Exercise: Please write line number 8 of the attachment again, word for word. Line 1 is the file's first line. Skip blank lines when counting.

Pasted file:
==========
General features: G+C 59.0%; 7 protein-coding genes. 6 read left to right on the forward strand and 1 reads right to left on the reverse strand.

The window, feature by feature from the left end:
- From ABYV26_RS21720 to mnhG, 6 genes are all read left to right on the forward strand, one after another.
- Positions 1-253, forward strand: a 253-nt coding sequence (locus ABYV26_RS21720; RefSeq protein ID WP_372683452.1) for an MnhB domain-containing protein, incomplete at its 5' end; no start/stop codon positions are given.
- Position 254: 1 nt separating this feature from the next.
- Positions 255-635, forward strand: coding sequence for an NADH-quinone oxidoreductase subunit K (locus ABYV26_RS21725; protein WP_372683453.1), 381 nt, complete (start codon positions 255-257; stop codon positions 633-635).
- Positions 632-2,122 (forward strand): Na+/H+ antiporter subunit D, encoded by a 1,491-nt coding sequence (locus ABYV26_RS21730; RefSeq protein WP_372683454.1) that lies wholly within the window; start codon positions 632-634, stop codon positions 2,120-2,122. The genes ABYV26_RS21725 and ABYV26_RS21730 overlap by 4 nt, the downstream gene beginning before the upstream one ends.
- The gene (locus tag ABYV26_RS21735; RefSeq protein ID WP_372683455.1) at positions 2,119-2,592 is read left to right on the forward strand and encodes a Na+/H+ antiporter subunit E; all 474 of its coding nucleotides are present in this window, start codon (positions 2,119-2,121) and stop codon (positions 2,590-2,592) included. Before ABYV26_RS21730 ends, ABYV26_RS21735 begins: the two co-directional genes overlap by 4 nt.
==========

- The gene (locus tag ABYV26_RS21735; RefSeq protein ID WP_372683455.1) at positions 2,119-2,592 is read left to right on the forward strand and encodes a Na+/H+ antiporter subunit E; all 474 of its coding nucleotides are present in this window, start codon (positions 2,119-2,121) and stop codon (positions 2,590-2,592) included. Before ABYV26_RS21730 ends, ABYV26_RS21735 begins: the two co-directional genes overlap by 4 nt.